Eat at Joe's

After almost 6 months of development time (with breaks, obviously), I'm happy to announce new version of the Flask-Admin package.

So, what's new?

Python 3 Support

Flask-Admin (and Flask-BabelEx) are now Python 3 compatible. I only tested them with Python 3.3, so can't guarantee that they'll work on older Python 3 versions.

All Flask-Admin features work as expected except of MongoEngine and Peewee backends, as their dependencies are not Python 3 compatible yet.

No More Flask-WTF

Flask-Admin is no longer uses Flask-WTF for the forms. This was done for few reasons: Flask-WTF was undergoing some significant API changes, was not Python 3 compatible and was additional dependency that I had to manage.

Starting with 1.0.7, Flask-Admin will use vanilla WTForms Form class with option to use any other base class if required.

Redis CLI

Now it is possible to run redis commands straight from Flask-Admin interface. Very convenient when you don't have access to redis console for whatever reason. Looks like this:

Redis CLI

Example is here.

AJAX Foreign Key Loading

Starting from this version, it is possible to populate foreign-key drop-downs using AJAX calls. This feature should significantly improve Flask-Admin performance when working with large datasets.

Here is snippet from SQLAlchemy example

class PostAdmin(sqla.ModelView):
    # .. skipped for brevity
    form_ajax_refs = {
        'user': {
            'fields': (User.username,
        'tags': {
            'fields': (,)

In this example, user and tags are foreign keys in the Post model. Without form_ajax_refs, Flask-Admin will pre-populate drop-downs with all possible users and all possible tags. If there are lots of users in the database and few thousand tags defined, create and edit pages will be huge.

With form_ajax_refs in place, Flask-Admin will make AJAX calls to get list of visible based on user input. For User model it will filter related models against username and email fields. For Tag model, it will filter on name field.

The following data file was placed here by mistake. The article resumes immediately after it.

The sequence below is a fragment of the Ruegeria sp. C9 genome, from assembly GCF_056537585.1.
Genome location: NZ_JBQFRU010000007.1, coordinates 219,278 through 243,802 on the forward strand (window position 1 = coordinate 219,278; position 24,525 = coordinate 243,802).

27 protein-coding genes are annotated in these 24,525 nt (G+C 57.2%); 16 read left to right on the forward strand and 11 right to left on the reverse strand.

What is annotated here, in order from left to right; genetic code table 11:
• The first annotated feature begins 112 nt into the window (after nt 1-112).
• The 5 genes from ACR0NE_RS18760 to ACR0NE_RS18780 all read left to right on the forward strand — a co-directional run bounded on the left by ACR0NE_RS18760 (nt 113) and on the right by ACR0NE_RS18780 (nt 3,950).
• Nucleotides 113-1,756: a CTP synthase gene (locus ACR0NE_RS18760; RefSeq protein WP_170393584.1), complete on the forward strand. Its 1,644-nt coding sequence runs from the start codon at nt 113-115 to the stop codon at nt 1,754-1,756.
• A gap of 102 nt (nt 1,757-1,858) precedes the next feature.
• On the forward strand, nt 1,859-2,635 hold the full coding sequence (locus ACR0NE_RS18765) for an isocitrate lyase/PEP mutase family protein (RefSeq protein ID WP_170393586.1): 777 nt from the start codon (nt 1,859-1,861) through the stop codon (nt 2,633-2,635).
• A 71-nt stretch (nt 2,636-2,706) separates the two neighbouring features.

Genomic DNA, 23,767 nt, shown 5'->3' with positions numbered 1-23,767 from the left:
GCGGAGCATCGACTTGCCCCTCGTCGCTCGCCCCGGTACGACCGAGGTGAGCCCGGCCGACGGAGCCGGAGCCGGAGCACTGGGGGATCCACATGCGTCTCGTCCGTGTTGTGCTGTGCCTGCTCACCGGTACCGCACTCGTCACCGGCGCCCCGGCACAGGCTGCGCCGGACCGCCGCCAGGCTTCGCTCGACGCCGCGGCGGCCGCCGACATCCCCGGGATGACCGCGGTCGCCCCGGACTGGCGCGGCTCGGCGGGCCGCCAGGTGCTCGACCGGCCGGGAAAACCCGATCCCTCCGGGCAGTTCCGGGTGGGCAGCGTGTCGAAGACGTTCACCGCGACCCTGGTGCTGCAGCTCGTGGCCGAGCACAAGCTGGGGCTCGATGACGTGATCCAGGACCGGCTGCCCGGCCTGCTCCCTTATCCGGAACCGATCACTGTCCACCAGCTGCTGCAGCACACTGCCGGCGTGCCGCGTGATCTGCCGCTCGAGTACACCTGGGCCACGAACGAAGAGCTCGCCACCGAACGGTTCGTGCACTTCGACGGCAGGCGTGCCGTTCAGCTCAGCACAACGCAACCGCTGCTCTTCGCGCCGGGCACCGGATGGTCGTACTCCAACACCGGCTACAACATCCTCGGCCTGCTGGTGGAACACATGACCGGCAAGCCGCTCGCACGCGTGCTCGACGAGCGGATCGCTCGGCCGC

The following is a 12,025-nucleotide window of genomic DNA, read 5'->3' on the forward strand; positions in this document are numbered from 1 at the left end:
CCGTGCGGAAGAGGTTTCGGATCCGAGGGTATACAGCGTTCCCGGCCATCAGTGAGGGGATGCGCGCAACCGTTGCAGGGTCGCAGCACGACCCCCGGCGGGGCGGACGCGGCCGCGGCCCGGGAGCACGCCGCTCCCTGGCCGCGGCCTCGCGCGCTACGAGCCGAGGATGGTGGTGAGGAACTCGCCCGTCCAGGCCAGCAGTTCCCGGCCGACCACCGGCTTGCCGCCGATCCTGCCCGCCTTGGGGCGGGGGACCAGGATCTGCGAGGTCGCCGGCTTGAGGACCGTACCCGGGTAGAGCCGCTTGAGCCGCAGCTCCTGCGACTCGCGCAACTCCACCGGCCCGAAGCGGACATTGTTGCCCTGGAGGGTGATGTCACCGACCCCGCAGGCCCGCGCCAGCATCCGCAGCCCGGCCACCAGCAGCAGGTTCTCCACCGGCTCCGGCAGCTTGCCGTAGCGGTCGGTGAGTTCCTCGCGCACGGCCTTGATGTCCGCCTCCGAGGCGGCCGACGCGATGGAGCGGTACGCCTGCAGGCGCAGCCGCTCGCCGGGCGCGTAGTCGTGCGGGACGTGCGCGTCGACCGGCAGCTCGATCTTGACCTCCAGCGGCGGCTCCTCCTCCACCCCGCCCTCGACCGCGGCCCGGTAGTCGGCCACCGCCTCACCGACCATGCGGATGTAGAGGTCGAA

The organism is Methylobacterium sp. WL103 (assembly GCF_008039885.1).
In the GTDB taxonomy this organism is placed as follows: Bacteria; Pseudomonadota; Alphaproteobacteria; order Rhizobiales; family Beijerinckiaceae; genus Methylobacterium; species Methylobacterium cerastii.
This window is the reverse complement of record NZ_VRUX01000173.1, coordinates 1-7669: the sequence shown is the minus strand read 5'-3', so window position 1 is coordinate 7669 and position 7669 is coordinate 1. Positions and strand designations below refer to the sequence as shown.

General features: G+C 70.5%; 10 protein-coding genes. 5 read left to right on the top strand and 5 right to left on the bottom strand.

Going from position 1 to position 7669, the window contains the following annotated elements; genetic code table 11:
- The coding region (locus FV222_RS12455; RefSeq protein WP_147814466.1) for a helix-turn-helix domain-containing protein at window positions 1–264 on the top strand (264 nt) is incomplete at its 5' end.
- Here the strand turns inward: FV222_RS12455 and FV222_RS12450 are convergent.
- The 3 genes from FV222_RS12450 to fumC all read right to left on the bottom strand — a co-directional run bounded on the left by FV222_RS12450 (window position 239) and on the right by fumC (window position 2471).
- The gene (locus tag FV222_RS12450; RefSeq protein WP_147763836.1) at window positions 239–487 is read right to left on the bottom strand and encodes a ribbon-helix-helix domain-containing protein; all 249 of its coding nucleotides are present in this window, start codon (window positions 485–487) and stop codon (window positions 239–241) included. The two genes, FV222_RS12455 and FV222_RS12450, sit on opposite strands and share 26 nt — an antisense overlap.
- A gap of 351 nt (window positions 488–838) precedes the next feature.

AJAX data loader is very configurable - it is possible to implement custom filtering logic if necessary.

Form Rendering Rules

Flask-Admin had very simple form rendering logic since the beginning - it was looping over form fields and rendering them one by one.

In this version, form rendering is now separate from the form definition. It is possible to rearrange fields, add HTML in-between fields without changing templates, override how fields are rendered and so on.

Here is simplified example that shows how to use the rules:

from flask.ext.admin.form import rules
from flask.ext.admin.contrib import sqla

class RuleView(sqla.ModelView):
    form_create_rules = [
        # Header and four fields. Email field will go above phone field.
        rules.FieldSet(('first_name', 'last_name', 'email', 'phone'), 'Personal'),
        # Separate header and few fields
        # String is resolved to form field, so there's no need to explicitly
        # use `rules.Field`
        # Call `wrap` macro
        rules.Container('wrap', rules.Field('notes'))

    # Use same rule set for edit page
    form_edit_rules = form_create_rules

This is snippet from forms example. When executed, form will look like:

Form rendering rules

Documentation is here.

MongoEngine Improvements

There are few new features in MongoEngine backend. Biggest ones - nested document configuration and GridFS support for file and image uploads.

Nested document configuration

Before this version, it was impossible to change form generation options for embedded documents. Now there is form_subdocuments field that configures Flask-Admin behavior when scaffolding forms for child models.

For example:

class Name(db.EmbeddedDocument):
    name = db.StringField(max_length=20, required=True)
    code = db.StringField(max_length=10)

class Post(db.Product):
    info = db.StringField(max_length=20, required=True)
    name = db.EmbeddedDocumentField(Name)

class PostView(ModelView):
    form_subdocuments = {
        'name': {
            'form_rules': ('name', rules.HTML('<hr>'), 'code')

GridFS support

There are two new WTForms fields that handle file and image uploads and store them as GridFS objects in the document. They work in a same way as file-based file and image upload fields which will be explained below.

Inline Model Improvements

Before version 1.0.7, inline models were bolted on - hard to configure, not flexible, it was impossible to preprocess inline models before saving, etc.

In this version, inline model logic was moved to separate WTForm fields and whole inline model subsystem is much more configurable now.

FileUploadField and ImageUploadField

These two fields solve most common task when managing images and files: they handle file uploads, put them into dedicated directory and store relative path to the uploaded file in a model field.

ImageUploadField, with help of PIL, can verify if uploaded image is valid and generate image thumbnail.

ImageUploadField example

These fields are very configurable and should cover most of the file and image related operations. Check documentation for more information.

Additional form columns

New form_extra_columns allows adding new WTForm fields to automatically generated model form. It is no longer necessary to override scaffold_form to contribute fields.

Complete Change Log

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